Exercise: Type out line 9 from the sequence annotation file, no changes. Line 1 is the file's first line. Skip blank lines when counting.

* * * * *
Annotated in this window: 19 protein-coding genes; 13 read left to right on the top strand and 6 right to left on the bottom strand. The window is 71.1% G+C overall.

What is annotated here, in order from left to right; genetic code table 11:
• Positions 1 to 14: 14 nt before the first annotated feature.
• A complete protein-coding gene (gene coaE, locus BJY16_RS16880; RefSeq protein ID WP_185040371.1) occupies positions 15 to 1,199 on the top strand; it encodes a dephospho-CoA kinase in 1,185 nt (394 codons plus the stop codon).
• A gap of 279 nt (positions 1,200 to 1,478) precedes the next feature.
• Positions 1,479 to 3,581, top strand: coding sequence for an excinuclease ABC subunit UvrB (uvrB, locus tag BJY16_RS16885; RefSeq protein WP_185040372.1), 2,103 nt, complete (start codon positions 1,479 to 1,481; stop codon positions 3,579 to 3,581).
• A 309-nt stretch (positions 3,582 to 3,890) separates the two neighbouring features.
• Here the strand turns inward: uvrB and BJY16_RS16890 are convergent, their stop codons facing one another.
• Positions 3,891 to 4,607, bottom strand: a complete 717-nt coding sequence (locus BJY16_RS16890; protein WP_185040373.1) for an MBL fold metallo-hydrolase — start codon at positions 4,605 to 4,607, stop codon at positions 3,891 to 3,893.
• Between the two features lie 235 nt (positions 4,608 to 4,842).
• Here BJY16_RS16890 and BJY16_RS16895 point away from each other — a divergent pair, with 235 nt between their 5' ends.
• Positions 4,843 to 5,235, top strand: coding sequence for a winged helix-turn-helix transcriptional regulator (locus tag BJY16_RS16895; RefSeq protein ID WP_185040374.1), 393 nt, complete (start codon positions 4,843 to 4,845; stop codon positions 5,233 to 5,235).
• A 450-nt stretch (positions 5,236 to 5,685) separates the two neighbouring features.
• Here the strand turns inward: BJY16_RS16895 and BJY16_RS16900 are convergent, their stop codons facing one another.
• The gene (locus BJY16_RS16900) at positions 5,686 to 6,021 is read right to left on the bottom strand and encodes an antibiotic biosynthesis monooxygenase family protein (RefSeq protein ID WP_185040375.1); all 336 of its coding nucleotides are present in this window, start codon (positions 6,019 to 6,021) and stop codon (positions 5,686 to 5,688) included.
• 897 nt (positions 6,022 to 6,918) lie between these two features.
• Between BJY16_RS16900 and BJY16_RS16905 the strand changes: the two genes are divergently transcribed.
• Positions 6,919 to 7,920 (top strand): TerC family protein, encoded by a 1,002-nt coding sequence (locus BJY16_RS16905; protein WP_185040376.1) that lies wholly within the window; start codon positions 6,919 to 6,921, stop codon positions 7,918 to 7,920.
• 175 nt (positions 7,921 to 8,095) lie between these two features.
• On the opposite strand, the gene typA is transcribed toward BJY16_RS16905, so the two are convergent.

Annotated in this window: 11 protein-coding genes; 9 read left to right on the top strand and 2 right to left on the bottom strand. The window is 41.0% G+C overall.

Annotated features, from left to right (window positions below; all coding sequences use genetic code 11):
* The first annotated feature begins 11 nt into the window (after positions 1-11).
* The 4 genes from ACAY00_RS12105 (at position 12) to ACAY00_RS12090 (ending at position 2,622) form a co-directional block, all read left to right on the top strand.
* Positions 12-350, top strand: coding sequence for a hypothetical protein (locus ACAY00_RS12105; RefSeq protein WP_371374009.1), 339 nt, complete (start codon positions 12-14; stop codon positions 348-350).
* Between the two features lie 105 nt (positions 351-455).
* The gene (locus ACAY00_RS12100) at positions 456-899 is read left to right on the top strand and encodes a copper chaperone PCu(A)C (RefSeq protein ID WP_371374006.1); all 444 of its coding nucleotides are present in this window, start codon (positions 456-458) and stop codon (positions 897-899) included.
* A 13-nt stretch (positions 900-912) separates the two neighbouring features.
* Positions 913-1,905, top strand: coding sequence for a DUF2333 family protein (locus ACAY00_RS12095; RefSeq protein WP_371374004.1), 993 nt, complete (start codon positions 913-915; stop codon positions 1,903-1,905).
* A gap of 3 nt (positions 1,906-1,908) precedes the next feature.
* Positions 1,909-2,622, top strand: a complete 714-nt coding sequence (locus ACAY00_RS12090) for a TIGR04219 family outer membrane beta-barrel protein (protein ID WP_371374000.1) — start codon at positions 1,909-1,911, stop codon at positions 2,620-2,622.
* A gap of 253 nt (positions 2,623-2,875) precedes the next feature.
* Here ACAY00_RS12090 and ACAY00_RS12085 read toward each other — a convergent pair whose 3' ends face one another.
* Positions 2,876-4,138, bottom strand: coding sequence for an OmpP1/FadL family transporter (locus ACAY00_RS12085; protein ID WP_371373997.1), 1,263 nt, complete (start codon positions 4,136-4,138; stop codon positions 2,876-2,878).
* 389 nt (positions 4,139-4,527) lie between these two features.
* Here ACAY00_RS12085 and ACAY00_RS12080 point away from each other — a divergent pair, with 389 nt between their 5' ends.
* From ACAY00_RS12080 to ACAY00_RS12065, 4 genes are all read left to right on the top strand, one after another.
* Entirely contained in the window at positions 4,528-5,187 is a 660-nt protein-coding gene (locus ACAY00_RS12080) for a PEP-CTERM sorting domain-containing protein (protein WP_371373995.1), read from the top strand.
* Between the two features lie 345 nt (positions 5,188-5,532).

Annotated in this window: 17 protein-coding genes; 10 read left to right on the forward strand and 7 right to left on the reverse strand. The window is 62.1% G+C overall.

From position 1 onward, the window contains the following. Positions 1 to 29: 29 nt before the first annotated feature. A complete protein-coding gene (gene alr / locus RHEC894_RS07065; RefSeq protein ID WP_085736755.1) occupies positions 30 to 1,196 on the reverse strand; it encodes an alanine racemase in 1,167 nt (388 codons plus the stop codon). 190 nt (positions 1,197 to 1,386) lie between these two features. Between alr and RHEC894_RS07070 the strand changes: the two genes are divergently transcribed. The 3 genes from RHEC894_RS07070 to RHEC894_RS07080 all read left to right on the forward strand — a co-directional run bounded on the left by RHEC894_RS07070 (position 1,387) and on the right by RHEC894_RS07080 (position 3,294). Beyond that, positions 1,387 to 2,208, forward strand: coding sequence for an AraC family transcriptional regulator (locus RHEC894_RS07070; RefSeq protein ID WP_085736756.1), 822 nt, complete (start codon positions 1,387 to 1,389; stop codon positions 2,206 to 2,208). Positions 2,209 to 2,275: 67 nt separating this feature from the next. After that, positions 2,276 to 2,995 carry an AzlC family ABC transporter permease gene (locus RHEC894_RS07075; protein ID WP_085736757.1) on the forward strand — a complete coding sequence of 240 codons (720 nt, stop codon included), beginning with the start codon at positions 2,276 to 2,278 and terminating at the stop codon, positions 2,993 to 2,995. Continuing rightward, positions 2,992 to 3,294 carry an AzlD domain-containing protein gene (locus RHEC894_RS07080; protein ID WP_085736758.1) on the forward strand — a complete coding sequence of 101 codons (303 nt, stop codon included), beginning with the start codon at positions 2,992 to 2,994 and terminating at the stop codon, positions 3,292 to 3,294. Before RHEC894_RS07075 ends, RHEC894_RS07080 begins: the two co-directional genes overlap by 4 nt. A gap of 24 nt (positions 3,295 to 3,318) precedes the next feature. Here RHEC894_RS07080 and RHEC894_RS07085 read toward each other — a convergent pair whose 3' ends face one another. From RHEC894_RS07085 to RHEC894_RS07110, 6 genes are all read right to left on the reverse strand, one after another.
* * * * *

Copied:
• Positions 3,891 to 4,607, bottom strand: a complete 717-nt coding sequence (locus BJY16_RS16890; protein WP_185040373.1) for an MBL fold metallo-hydrolase — start codon at positions 4,605 to 4,607, stop codon at positions 3,891 to 3,893.